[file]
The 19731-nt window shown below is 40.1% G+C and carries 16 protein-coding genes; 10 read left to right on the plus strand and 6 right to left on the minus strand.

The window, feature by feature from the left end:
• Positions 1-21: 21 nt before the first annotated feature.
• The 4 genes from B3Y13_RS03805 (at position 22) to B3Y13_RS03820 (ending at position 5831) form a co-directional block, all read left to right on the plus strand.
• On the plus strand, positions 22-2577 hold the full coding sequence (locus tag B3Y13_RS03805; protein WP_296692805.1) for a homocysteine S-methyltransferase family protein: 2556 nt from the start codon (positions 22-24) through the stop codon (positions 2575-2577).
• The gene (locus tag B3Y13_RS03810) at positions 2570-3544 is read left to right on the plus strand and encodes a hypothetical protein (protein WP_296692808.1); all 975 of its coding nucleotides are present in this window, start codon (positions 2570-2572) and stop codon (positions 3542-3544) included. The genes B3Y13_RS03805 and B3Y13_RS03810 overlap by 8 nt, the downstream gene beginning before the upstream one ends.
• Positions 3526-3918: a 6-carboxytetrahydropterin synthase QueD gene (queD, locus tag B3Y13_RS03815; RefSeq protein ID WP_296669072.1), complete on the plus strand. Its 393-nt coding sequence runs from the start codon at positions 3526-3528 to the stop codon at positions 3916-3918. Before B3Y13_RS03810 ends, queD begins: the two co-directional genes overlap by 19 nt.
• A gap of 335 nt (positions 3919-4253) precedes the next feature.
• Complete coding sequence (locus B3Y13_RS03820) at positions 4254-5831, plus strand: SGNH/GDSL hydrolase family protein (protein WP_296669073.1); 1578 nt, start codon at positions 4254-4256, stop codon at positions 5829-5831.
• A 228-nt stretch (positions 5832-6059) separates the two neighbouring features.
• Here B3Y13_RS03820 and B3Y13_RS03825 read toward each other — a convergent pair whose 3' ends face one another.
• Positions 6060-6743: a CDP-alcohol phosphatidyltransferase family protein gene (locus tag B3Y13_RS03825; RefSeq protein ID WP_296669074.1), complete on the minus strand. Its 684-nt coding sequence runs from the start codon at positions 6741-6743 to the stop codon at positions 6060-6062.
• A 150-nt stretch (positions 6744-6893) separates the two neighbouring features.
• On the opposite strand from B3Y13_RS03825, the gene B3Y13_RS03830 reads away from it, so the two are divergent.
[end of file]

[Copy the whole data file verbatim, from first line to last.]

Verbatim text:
The 19731-nt window shown below is 40.1% G+C and carries 16 protein-coding genes; 10 read left to right on the plus strand and 6 right to left on the minus strand.

The window, feature by feature from the left end:
• Positions 1-21: 21 nt before the first annotated feature.
• The 4 genes from B3Y13_RS03805 (at position 22) to B3Y13_RS03820 (ending at position 5831) form a co-directional block, all read left to right on the plus strand.
• On the plus strand, positions 22-2577 hold the full coding sequence (locus tag B3Y13_RS03805; protein WP_296692805.1) for a homocysteine S-methyltransferase family protein: 2556 nt from the start codon (positions 22-24) through the stop codon (positions 2575-2577).
• The gene (locus tag B3Y13_RS03810) at positions 2570-3544 is read left to right on the plus strand and encodes a hypothetical protein (protein WP_296692808.1); all 975 of its coding nucleotides are present in this window, start codon (positions 2570-2572) and stop codon (positions 3542-3544) included. The genes B3Y13_RS03805 and B3Y13_RS03810 overlap by 8 nt, the downstream gene beginning before the upstream one ends.
• Positions 3526-3918: a 6-carboxytetrahydropterin synthase QueD gene (queD, locus tag B3Y13_RS03815; RefSeq protein ID WP_296669072.1), complete on the plus strand. Its 393-nt coding sequence runs from the start codon at positions 3526-3528 to the stop codon at positions 3916-3918. Before B3Y13_RS03810 ends, queD begins: the two co-directional genes overlap by 19 nt.
• A gap of 335 nt (positions 3919-4253) precedes the next feature.
• Complete coding sequence (locus B3Y13_RS03820) at positions 4254-5831, plus strand: SGNH/GDSL hydrolase family protein (protein WP_296669073.1); 1578 nt, start codon at positions 4254-4256, stop codon at positions 5829-5831.
• A 228-nt stretch (positions 5832-6059) separates the two neighbouring features.
• Here B3Y13_RS03820 and B3Y13_RS03825 read toward each other — a convergent pair whose 3' ends face one another.
• Positions 6060-6743: a CDP-alcohol phosphatidyltransferase family protein gene (locus tag B3Y13_RS03825; RefSeq protein ID WP_296669074.1), complete on the minus strand. Its 684-nt coding sequence runs from the start codon at positions 6741-6743 to the stop codon at positions 6060-6062.
• A 150-nt stretch (positions 6744-6893) separates the two neighbouring features.
• On the opposite strand from B3Y13_RS03825, the gene B3Y13_RS03830 reads away from it, so the two are divergent.